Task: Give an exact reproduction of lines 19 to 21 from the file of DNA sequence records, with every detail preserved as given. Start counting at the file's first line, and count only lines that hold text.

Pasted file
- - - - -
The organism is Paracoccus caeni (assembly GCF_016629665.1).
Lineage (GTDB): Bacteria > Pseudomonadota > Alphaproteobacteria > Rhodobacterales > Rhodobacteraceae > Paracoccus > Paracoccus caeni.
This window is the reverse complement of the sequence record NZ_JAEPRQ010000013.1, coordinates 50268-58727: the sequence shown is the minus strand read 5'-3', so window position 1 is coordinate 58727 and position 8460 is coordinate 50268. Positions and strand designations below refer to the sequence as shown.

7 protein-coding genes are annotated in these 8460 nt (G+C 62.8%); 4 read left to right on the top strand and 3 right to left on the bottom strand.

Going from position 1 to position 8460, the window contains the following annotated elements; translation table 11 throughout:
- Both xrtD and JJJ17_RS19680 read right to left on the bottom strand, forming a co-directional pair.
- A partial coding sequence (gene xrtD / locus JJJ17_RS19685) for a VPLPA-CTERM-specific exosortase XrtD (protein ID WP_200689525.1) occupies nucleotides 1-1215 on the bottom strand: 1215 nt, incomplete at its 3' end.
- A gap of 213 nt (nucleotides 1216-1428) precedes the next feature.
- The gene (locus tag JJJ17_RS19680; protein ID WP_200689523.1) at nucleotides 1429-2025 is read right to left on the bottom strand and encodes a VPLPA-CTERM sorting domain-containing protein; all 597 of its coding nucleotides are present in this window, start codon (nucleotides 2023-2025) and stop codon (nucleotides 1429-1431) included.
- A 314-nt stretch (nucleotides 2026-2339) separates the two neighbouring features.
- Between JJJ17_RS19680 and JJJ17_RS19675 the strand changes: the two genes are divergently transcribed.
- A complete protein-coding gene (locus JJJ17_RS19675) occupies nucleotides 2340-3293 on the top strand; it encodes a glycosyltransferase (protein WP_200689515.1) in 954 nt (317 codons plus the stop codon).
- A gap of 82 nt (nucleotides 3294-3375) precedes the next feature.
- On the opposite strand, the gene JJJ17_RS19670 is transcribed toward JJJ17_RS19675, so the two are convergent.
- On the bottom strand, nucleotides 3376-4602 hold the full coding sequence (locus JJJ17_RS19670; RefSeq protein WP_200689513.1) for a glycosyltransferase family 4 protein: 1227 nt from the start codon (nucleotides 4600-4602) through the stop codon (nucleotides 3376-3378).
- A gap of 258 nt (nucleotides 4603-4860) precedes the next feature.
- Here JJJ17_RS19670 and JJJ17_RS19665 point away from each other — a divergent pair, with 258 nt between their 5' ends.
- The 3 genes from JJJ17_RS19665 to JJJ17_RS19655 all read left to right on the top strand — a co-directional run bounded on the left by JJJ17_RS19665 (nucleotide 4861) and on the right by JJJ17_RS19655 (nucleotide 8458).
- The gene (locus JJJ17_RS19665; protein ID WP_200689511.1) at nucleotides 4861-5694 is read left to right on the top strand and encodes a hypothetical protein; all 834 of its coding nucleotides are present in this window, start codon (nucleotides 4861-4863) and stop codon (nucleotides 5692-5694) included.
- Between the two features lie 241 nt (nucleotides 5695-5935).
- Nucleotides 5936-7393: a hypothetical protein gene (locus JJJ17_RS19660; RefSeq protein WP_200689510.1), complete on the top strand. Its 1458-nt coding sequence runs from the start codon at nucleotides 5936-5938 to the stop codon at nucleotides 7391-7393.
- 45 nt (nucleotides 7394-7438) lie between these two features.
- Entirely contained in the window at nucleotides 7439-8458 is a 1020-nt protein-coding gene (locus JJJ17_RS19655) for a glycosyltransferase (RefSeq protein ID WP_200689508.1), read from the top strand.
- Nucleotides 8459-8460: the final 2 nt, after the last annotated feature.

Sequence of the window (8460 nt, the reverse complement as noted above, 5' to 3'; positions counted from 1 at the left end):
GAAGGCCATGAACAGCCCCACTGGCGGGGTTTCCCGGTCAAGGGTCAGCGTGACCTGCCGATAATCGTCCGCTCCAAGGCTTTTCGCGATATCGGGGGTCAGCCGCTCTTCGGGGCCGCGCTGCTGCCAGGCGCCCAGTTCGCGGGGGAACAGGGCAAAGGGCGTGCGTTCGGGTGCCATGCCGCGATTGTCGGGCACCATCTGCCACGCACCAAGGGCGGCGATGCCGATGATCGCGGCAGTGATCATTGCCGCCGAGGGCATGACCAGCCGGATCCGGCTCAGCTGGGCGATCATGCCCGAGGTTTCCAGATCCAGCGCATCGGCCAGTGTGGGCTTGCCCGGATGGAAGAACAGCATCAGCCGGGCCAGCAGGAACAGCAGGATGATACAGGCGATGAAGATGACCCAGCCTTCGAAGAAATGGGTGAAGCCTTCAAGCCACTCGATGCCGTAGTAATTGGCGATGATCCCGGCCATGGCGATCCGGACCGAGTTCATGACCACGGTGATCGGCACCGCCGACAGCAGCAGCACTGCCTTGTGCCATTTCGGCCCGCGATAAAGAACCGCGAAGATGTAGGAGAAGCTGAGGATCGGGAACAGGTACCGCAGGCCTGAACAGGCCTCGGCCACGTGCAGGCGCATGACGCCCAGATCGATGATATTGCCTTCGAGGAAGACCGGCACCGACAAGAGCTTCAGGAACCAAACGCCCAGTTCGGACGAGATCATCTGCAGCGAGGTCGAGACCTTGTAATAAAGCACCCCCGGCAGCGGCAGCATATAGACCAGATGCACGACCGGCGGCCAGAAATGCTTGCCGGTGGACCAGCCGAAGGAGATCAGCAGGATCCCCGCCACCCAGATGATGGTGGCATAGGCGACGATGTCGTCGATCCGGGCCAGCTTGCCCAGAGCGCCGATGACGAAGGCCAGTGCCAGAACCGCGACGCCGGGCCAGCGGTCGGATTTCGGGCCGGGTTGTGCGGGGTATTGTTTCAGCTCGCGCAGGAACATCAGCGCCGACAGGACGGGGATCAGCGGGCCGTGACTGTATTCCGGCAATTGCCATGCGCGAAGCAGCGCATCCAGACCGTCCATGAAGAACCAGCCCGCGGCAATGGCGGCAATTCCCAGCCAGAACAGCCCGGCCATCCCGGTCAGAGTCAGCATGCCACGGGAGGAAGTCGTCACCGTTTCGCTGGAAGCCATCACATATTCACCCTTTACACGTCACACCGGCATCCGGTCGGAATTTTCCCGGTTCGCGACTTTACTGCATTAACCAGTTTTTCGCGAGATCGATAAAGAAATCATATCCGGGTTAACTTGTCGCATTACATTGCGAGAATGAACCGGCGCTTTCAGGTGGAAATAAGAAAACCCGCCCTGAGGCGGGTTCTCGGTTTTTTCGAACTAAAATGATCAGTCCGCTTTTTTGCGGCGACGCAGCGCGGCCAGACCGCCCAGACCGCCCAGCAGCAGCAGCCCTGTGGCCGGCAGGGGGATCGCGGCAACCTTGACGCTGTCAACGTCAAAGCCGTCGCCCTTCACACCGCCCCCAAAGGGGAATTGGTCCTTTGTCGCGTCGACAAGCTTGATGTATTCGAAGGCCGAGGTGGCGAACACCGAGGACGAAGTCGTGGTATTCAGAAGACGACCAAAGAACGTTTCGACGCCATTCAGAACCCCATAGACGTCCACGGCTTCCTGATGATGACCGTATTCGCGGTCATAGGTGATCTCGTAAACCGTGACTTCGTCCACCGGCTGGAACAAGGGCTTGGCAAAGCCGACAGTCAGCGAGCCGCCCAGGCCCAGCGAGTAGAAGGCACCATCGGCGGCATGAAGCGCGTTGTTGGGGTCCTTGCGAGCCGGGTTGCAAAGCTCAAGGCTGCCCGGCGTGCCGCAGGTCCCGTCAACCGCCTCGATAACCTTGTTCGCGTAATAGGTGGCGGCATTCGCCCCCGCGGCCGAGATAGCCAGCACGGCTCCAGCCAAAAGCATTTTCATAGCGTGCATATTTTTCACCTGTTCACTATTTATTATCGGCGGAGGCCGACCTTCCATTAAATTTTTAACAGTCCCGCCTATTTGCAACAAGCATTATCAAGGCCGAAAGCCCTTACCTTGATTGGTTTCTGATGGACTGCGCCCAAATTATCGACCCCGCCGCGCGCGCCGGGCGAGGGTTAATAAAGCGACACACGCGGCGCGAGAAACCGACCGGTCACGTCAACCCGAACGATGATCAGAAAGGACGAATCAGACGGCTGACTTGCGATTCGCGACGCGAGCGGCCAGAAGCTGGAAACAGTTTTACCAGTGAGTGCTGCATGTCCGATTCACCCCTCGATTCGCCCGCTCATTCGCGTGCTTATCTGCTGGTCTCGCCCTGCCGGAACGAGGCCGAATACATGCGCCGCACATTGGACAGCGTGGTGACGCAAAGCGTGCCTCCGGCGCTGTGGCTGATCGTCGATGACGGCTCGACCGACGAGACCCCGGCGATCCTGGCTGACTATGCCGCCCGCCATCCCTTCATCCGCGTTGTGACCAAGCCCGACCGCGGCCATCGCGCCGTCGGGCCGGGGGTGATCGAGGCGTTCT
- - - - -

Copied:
- The gene (locus JJJ17_RS19665; protein ID WP_200689511.1) at nucleotides 4861-5694 is read left to right on the top strand and encodes a hypothetical protein; all 834 of its coding nucleotides are present in this window, start codon (nucleotides 4861-4863) and stop codon (nucleotides 5692-5694) included.
- Between the two features lie 241 nt (nucleotides 5695-5935).
- Nucleotides 5936-7393: a hypothetical protein gene (locus JJJ17_RS19660; RefSeq protein WP_200689510.1), complete on the top strand. Its 1458-nt coding sequence runs from the start codon at nucleotides 5936-5938 to the stop codon at nucleotides 7391-7393.